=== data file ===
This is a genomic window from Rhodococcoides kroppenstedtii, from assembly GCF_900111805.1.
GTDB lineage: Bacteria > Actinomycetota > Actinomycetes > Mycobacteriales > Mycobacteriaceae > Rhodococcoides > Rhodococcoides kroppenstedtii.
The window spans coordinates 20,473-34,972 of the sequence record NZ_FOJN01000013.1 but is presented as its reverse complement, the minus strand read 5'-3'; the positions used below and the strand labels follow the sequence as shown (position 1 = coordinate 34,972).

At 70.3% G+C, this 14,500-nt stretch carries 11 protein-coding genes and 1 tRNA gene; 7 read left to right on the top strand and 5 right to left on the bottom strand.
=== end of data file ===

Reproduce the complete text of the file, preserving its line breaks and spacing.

This is a genomic window from Rhodococcoides kroppenstedtii, from assembly GCF_900111805.1.
GTDB lineage: Bacteria > Actinomycetota > Actinomycetes > Mycobacteriales > Mycobacteriaceae > Rhodococcoides > Rhodococcoides kroppenstedtii.
The window spans coordinates 20,473-34,972 of the sequence record NZ_FOJN01000013.1 but is presented as its reverse complement, the minus strand read 5'-3'; the positions used below and the strand labels follow the sequence as shown (position 1 = coordinate 34,972).

At 70.3% G+C, this 14,500-nt stretch carries 11 protein-coding genes and 1 tRNA gene; 7 read left to right on the top strand and 5 right to left on the bottom strand.